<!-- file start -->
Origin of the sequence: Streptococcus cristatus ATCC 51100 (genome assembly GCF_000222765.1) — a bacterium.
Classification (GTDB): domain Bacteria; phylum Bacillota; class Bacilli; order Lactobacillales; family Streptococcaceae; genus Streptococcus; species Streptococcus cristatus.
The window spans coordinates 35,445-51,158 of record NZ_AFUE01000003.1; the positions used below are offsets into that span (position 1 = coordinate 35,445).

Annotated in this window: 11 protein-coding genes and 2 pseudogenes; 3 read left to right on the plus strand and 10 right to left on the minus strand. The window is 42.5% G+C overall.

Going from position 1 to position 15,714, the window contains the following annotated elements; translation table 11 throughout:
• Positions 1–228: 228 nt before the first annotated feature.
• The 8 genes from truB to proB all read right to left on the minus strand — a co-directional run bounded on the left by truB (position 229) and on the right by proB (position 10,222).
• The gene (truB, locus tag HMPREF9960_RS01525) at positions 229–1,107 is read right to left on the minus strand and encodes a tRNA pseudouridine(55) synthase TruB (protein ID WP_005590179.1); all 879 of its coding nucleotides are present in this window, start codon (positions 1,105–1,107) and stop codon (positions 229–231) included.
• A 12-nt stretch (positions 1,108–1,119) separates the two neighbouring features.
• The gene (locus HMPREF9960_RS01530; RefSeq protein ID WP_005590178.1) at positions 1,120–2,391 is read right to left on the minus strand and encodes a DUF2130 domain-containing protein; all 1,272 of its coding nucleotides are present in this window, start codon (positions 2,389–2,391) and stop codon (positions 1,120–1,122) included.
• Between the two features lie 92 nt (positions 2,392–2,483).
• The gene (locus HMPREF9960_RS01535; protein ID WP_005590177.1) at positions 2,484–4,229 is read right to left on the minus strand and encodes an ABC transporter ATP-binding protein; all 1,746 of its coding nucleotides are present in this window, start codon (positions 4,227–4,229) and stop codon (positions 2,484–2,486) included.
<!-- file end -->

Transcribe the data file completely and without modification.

Origin of the sequence: Streptococcus cristatus ATCC 51100 (genome assembly GCF_000222765.1) — a bacterium.
Classification (GTDB): domain Bacteria; phylum Bacillota; class Bacilli; order Lactobacillales; family Streptococcaceae; genus Streptococcus; species Streptococcus cristatus.
The window spans coordinates 35,445-51,158 of record NZ_AFUE01000003.1; the positions used below are offsets into that span (position 1 = coordinate 35,445).

Annotated in this window: 11 protein-coding genes and 2 pseudogenes; 3 read left to right on the plus strand and 10 right to left on the minus strand. The window is 42.5% G+C overall.

Going from position 1 to position 15,714, the window contains the following annotated elements; translation table 11 throughout:
• Positions 1–228: 228 nt before the first annotated feature.
• The 8 genes from truB to proB all read right to left on the minus strand — a co-directional run bounded on the left by truB (position 229) and on the right by proB (position 10,222).
• The gene (truB, locus tag HMPREF9960_RS01525) at positions 229–1,107 is read right to left on the minus strand and encodes a tRNA pseudouridine(55) synthase TruB (protein ID WP_005590179.1); all 879 of its coding nucleotides are present in this window, start codon (positions 1,105–1,107) and stop codon (positions 229–231) included.
• A 12-nt stretch (positions 1,108–1,119) separates the two neighbouring features.
• The gene (locus HMPREF9960_RS01530; RefSeq protein ID WP_005590178.1) at positions 1,120–2,391 is read right to left on the minus strand and encodes a DUF2130 domain-containing protein; all 1,272 of its coding nucleotides are present in this window, start codon (positions 2,389–2,391) and stop codon (positions 1,120–1,122) included.
• Between the two features lie 92 nt (positions 2,392–2,483).
• The gene (locus HMPREF9960_RS01535; protein ID WP_005590177.1) at positions 2,484–4,229 is read right to left on the minus strand and encodes an ABC transporter ATP-binding protein; all 1,746 of its coding nucleotides are present in this window, start codon (positions 4,227–4,229) and stop codon (positions 2,484–2,486) included.